Growing up on an arable farm in Oxfordshire (now run by my brother and father) I loved farming but also had a passion for horses. I found a degree that combined both of these, the International Agriculture and Equine Business Management degree at what is now the Royal Agricultural University.
After graduating I decided to focus on agriculture. I could see the importance of conservation in the farming industry and this coupled with a realisation of how little I knew about wildlife made me determined to work in this area. After a short period at the Environment Agency I landed my dream job working on agri-environment schemes for the Farming and Rural Conservation Agency. A number of name changes and reorganisations later I now work for Natural England.
Having spent 14 years on farms in Buckinghamshire and Oxfordshire negotiating and supporting farmers with their agri-environment agreements it was time to step away and into a national role. My current job is jointly project managing a pilot looking at an alternative approach to agri-environment: Payment by Results. Currently EU funded, Defra announced a continuation of this pilot for a further two years as part of the Tests and Trials work for the Environmental Land Management scheme. Being involved with the pilot and getting to work with a group of inspiring farmers has been truly rewarding.
I am married to a vet with two children (8 and 12) so spare time is limited. I love gardening, walking and generally being outside. I am also a trustee of an environmental charity: Wild Oxfordshire which encourages collaborative working between environmental organisations in the county. Recently I have become involved in managing a field which will be used by the local school to learn about farming and wildlife.
Having completed the Worshipful Company of Farmers Challenge of Rural Leadership course in 2018 I set my sights on a Nuffield Farming Scholarship. Being awarded one is a dream come true and I am extremely grateful to the generosity of my sponsors the Central Region Farmers Trust and the Nuffield Farming Scholarships Trust for this amazing opportunity.
Farmer to farmer knowledge exchange: Relevance and challenges during change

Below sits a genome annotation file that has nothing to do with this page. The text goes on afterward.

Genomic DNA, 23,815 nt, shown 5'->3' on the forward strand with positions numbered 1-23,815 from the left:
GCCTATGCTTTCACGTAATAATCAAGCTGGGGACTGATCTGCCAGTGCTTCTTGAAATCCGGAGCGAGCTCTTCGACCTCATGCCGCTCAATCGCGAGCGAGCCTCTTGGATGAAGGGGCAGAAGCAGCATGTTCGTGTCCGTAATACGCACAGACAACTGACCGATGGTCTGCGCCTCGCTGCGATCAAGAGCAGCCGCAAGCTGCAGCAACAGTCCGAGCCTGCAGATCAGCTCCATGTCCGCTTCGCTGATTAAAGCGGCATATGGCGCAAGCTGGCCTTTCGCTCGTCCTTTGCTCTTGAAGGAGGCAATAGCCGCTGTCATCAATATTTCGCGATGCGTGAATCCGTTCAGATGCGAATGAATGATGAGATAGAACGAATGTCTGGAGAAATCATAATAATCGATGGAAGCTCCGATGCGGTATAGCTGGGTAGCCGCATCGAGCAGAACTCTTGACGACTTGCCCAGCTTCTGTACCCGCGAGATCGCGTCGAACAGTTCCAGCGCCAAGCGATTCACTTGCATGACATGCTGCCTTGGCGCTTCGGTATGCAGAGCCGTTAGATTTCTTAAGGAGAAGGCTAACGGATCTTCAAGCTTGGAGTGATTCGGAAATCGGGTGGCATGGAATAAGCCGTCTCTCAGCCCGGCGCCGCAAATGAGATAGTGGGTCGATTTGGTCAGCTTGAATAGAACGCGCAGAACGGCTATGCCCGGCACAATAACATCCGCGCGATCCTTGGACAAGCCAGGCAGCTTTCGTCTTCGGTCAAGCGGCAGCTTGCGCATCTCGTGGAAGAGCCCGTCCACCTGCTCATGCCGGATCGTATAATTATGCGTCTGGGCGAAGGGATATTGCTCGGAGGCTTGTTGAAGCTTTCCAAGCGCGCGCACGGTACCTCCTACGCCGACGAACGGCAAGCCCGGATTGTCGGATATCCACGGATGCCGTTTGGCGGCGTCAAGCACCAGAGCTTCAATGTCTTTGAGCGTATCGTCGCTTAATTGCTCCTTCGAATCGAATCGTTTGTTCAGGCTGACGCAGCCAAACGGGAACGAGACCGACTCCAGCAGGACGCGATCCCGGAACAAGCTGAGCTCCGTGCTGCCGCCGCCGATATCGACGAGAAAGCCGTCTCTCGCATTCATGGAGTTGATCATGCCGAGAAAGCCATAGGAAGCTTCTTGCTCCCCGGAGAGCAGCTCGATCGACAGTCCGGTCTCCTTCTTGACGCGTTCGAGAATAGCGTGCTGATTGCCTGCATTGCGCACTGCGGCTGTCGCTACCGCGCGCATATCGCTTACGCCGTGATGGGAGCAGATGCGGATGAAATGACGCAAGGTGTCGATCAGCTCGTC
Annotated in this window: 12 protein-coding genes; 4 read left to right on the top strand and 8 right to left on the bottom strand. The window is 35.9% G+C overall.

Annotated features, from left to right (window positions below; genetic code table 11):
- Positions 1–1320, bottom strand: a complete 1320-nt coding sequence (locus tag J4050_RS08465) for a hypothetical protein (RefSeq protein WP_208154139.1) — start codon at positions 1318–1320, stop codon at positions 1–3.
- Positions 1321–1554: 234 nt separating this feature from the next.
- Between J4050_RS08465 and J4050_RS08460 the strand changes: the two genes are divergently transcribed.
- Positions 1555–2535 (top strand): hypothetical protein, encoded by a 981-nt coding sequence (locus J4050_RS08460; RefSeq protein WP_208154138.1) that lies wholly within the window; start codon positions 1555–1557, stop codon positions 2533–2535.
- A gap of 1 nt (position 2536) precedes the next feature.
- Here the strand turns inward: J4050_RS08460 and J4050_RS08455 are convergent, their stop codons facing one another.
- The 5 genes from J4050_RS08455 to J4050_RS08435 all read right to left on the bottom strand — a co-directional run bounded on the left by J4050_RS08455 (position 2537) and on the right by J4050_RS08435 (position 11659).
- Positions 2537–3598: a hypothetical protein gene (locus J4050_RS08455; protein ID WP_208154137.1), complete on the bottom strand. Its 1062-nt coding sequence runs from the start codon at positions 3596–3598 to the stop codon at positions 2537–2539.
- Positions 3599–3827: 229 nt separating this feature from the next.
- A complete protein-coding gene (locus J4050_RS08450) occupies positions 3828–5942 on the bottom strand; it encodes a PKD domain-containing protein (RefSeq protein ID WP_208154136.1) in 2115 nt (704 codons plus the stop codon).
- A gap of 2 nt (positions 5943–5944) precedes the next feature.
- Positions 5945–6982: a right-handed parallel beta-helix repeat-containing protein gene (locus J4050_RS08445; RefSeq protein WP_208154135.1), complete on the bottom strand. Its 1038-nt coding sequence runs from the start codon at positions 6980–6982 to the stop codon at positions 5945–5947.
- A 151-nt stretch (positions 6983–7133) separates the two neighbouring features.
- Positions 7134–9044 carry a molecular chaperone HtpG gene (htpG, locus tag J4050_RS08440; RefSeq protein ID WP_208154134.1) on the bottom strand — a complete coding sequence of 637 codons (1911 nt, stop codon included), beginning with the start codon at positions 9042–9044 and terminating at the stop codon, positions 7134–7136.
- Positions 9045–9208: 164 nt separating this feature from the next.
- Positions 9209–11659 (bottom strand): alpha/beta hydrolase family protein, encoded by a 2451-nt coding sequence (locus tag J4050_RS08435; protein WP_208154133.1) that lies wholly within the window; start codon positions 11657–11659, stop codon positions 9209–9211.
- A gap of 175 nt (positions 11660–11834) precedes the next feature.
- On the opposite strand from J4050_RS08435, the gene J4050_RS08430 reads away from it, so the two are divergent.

Central Region Farmers Trust
My topic: Farmer to Farmer Knowledge Exchange: Relevance, Challenges and Future Direction was inspired by the farmers I am working with on the Payment by Results pilot. The overwhelming feedback I have had is how much they have enjoyed coming together as a group benefitting from sharing their experiences and knowledge.
UK agriculture is about to undergo considerable change with an expected policy move towards payments for public goods. It is my view that farmers sharing their skills and technical knowledge as well as the social aspects this brings will be key to embracing these changes and a thriving farming industry.
My aim is to research the relevance of farmer to farmer knowledge exchange particularly looking at case studies at times of agricultural policy change by visiting New Zealand and China. To look at the challenges of structuring knowledge exchange to make the most of competing time pressures and how to support those who don’t naturally get involved in this area. In the UK there are a number of different knowledge exchange programmes and farmer led initiatives and I would like to explore the merits and challenges of top down and bottom up programmes.
Advances in technology have opened up opportunities to share knowledge in different ways e.g. short films (VLOGs) and social media. Could this be expanded to reach a wider audience than the familiar faces seen at events?
Through my Nuffield I will look at examples of farmer to farmer knowledge exchange such as the UN Food and Agricultural Organisations Farmer Field Schools and the EU Horizon 2020 Peer-to-peer Learning: Accessing Innovation through Demonstration (PLAID). Through my research I want to bring back examples and recommendations that are relevant and could be implemented in the UK.